So, they used the highly familiar, easily manipulated tobacco plant as the guinea pig of choice. Inserting the three protein genes from the other biotech fav, Arabidopsis, to speed up the process. Testing was done first in the greenhouse, and finally outdoors in soil, for a total of 22 days. The tampered with tobacco plants produced 14-20% more biomass by weight than the normal tobacco plant usually does. How did the plants fare? We’re talking about a study less than 3 weeks long done on a crop that takes 8-12 weeks to mature. On the surface no side effects were noticeable. As for effects on the plants’ immunity system or stress tolerance? The trial group of plants was too small for checking into that.

Sounds pretty stressful to me. Invasion of alien genes hijacks normal bodily safety functions leaving the host without natural defenses surely put there for excellent reasons. Nature doesn’t leave anything to chance or produce waste that has no purpose. But industry only sees that every minute your machine is down its a disadvantage. In this case, that machine lives, breathes, and procreates solely for increasing farmer advantages. Oh, perhaps we should look at it from their point of view: we have to grow 70% more food to feed the population by 2050. Not true! We already have a global grain glut approaching ridiculousness, while escalated food price control happens through harvest dumping. And worldwide, both retailers and consumers toss another mountain of food away each year. The key to feeding the world is an economical balance.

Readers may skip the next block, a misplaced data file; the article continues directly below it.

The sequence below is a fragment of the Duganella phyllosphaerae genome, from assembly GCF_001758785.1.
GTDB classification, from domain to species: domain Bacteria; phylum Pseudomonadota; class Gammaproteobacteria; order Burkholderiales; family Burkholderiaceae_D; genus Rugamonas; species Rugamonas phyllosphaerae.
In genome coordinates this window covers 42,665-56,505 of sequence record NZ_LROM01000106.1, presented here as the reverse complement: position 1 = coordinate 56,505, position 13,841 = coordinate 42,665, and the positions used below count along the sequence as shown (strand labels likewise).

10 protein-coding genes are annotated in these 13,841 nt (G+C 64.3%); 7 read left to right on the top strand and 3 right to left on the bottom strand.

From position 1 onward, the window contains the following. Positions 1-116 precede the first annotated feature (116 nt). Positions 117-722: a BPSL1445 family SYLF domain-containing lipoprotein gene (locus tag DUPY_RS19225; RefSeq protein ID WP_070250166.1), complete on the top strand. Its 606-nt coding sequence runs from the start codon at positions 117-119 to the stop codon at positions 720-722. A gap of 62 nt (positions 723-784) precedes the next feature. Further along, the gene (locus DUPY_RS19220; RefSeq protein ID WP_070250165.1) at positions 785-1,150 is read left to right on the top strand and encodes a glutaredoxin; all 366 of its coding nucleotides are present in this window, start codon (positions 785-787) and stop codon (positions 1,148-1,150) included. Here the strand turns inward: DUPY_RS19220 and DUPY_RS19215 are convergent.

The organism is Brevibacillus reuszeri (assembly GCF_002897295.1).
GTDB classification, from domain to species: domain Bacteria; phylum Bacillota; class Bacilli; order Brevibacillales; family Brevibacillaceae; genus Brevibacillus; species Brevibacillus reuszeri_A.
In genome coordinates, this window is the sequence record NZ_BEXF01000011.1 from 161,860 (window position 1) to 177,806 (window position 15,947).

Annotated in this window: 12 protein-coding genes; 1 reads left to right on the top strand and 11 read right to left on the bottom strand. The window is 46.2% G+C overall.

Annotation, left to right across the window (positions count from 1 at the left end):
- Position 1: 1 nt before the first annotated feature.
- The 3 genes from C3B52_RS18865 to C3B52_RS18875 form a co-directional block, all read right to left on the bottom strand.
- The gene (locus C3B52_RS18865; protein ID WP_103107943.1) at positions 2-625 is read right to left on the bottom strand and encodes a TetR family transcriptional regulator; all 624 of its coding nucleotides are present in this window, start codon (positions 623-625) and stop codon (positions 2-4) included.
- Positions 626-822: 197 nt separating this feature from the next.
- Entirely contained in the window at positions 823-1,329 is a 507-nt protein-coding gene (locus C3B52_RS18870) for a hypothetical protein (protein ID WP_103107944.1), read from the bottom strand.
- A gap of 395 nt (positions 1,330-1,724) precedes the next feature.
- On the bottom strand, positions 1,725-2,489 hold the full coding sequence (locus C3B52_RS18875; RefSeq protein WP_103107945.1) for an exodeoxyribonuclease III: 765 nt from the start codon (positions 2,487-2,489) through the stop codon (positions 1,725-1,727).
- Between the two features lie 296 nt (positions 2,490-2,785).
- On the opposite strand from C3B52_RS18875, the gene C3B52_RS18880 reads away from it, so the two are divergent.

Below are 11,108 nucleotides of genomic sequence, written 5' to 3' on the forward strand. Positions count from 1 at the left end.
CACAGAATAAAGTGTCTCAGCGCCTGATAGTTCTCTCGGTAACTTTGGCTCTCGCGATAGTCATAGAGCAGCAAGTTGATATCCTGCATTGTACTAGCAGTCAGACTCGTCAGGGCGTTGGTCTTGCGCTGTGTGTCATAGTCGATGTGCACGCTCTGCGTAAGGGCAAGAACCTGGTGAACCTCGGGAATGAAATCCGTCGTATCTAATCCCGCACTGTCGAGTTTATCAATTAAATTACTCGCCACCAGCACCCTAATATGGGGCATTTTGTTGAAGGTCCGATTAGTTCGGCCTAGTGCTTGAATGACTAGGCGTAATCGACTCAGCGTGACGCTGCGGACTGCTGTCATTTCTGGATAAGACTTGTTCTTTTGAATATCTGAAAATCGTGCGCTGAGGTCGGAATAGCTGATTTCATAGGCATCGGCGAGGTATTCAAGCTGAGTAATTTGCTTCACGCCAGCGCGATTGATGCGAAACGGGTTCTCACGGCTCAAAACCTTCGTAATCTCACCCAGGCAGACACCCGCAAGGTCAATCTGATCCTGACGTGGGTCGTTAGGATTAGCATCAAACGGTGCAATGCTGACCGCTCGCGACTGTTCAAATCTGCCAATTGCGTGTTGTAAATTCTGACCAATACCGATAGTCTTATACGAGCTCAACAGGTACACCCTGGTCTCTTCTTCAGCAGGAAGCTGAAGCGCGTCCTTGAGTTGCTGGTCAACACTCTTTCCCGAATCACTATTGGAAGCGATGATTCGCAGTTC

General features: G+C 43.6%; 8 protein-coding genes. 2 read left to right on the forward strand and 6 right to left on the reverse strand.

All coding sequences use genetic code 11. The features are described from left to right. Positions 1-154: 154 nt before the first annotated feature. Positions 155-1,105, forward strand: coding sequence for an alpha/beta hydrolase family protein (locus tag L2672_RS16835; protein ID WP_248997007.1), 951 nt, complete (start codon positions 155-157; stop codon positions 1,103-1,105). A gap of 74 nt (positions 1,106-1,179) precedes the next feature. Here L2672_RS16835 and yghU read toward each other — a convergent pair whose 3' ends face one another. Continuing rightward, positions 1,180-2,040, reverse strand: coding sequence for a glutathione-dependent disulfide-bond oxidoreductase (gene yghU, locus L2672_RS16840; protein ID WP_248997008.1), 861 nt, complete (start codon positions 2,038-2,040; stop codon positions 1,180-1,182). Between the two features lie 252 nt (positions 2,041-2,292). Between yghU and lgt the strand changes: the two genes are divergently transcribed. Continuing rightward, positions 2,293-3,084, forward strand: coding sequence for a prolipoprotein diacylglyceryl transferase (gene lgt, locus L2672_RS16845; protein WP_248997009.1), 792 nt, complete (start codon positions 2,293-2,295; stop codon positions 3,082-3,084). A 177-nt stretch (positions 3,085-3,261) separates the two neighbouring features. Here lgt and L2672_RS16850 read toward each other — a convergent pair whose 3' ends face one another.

But to stay on track…

It’s still unknown if this new plant hack works on fruit bearing plants or grains. No real harvest of tinkered-with tobacco has taken place either. Still, the biotech world is quite confident it will work on any crop because the photosynthesis/NPQ process is pretty much the same in all plants. But they’re also well aware that splicing in foreign genes will not go over well with consumers. It might not comply with regulation. They can’t splice in a plant’s own genes because anything excess is silenced as a means of self-healing. That shouldn’t surprise anyone. Human bodies are capable of doing similar things.

However, they think they can still find a way to trick the plant into accepting too much of its own stuff. That’s where the magic of CRISPR comes in… further genetic tinkering is needed. But who cares? This will silence all those skeptics claiming that GMOs do not increase crop yields…

“Making plants that yield more: That is something that everyone should be happy about.”

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GMO News: Forcing 20% More Yield was last modified: by

2 Responses

  1. Theo Tekstra

    For some reason auto-fill destroyed my comment. Again.

    Whatever you may think of genetic manipulation, do revisit the publication. What they are influencing is not the response time of a plant shielding itself, but the slow recovery from that “protected mode” when the stress factor has been removed.

    So it was not the intention nor the outcome that plants are less protected.

    Reply